Investors Shrug Their Shoulders as Morgan Stanley Tries to Talk Up Chile’s Sovereign Debt

After years of political turmoil, street protests and economic stagnation, Morgan Stanley say it’s time to buy Chilean assets again, including sovereign debt. Other banks and investors are yet to be convinced.

(Bloomberg) — After years of political turmoil, street protests and economic stagnation, Morgan Stanley say it’s time to buy Chilean assets again, including sovereign debt. Other banks and investors are yet to be convinced.  

Analysts led by Emma Cerda and Simon Waever wrote Sept. 18 that Chile’s dollar and euro bonds looked attractive versus those of Latin American peers such as Peru, Mexico and Uruguay. It recommended, among other moves, buying Chile’s 2071s or going long Chile’s 2034 bonds in euros while shorting Peru’s 2034s in the same currency. 

The analysts cited Chile’s “cheap valuations compared with most investment grade names, its lack of expected issuance in the near term, and a continuous recovery in its macro backdrop.” Political risk had also fallen, they said, with the government forced to scale back plans to raise taxes, while attempts at a radical rewrite of the constitution are dead in the water. 

But traders from PGIM and Pictet are more cautious, seeing little room for spread compression right now, while BTG Pactual warns that risks are still lurking in the background. BTG Pactual also cites a near quadrupling of Chile’s dollar debt over the past four years and the prospect of further debt sales to come before the end of the year. Morgan Stanley may be getting ahead of itself, they say.

The price of Chile’s sovereign 2033 dollar bonds has fallen to 78 cents, the lowest since November, from 82 cents in early August, tracking declines in their US counterparts. The yield on Chile’s generic 10-year bond has risen to 5.56% from a low of 4.60% in April. 

The Defense

First, the argument in Morgan Stanley’s defense.

Chile’s economy is expected to return to growth next year of about 2%, according to estimates compiled by Bloomberg, after shrinking about 0.2% this year.

What’s more, as the inflation rate tumbles, the central bank is spearheading interest rate cuts across Latin America, with the key rate expected to reach 5% in a year from 11.25% just two months ago.

Business confidence is also improving. The indicator is still in the “pessimistic” zone below 50, but recovered to 43 in August from 36 in December. 

At the same time, voters have rejected a radical rewrite of the free-market constitution that dates from the military regime of Augusto Pinochet. A second attempt to change the charter also looks destined to failure, meaning Chile is likely to remain with its current constitution. That is a relief to markets.

And finally, Morgan Stanley has a good track record recently. In July of last year, it recommended El Salvador’s 2027 bonds, which were trading at 26 cents. They are now at 84 cents.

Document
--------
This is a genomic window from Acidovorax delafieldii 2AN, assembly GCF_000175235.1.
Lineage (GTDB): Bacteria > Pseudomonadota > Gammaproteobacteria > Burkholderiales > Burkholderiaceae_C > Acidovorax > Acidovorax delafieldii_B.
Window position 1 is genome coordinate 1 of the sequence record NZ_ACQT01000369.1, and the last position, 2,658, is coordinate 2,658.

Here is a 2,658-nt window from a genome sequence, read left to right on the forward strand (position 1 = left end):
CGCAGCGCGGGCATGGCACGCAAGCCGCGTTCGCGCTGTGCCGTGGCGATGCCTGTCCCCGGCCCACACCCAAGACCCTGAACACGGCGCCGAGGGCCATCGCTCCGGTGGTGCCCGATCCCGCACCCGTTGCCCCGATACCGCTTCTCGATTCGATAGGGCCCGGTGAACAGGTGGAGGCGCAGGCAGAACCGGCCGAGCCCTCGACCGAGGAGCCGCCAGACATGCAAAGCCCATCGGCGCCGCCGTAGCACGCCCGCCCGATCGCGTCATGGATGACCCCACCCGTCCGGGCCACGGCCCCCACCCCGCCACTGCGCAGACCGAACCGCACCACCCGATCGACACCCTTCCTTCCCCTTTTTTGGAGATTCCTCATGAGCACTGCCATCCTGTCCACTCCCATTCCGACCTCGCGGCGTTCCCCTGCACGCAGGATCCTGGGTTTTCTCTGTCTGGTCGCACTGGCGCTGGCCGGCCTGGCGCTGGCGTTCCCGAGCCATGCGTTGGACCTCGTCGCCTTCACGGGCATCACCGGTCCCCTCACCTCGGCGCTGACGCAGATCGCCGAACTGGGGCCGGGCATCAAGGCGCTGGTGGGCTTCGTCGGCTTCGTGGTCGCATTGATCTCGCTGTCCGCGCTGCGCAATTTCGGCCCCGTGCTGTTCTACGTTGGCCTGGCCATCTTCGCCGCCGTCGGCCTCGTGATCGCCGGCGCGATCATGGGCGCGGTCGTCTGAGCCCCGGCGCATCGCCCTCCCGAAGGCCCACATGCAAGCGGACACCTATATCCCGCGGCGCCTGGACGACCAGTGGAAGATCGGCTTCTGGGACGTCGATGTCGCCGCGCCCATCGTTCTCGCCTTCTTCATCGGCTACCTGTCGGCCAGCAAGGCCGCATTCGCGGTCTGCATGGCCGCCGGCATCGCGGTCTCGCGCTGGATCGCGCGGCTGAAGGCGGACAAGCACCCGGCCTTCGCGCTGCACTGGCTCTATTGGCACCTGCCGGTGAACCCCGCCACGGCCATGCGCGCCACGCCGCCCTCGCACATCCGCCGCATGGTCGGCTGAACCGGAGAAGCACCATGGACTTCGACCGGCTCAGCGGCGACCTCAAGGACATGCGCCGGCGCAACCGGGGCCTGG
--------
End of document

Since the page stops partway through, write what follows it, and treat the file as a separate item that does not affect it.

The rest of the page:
The Prosecution

Some argue that Chilean debt isn’t cheap as much as other investment grade debt is overpriced.

“A lot of investment-grade stuff is very expensive,” said Zulfi Ali, a portfolio manager at PGIM Fixed Income in Newark. “I’m not saying I dislike Chile, but I don’t see a ton of value.”

Guido Chamorro, co-head of emerging-market hard-currency debt at Pictet Asset Management in London, agrees. 

“The fundamental country view for us is fairly stable,” Chamorro said by email. “Debt/GDP still looks among the healthiest in Latin America. Simply a bit expensive, so we don’t see much room for spread compression.”

Francisco Mohr, head of fixed income at the asset management division of BTG Pactual in Chile, sees an oversupply of sovereign debt pressuring prices at a time that economic growth estimates are stable, while those for others such as Mexico are being adjusted higher.

Four years ago, Chile had $8 billion in foreign currency debt outstanding and now that is near $31 billion, he said. And it could still issue $3 billion more this year, Mohr added, citing statements from the Finance Ministry.

“I don’t see Chile’s dollar debt yield curve compressing any time soon.” 


All events in Santiago local time.

  • Chile
    • Sep. 26, 8:30am: Central Bank traders survey
    • Sep. 29, 9am: Aug. unemployment, industrial production, manufacturing, retail sales and copper output
  • International
    • US
      • Sep. 26: 11am: Aug. new home sales
      • Sep. 27: 9:30am: Aug. durable goods orders
      • Sep. 28: 9:30am: 2Q GDP
    • China
      • Sep. 29: Sep. manufacturing PMI
    • Eurozone
      • Sep. 29: Sep. CPI


  • Chile Central Bank Sees Rates Trending Down, Warns of Volatility
  • SURVEY: Chile Economy to Contract 0.2% in 2023; Prior -0.2%
  • Chile Cenbank: 75bps Cut Was Seen as Fully Coherent With Outlook
  • Chile Aug. Producer Price Index Rose 2.2% M/m


This story was produced with the assistance of Bloomberg Automation.


–With assistance from Maria Elena Vizcaino.

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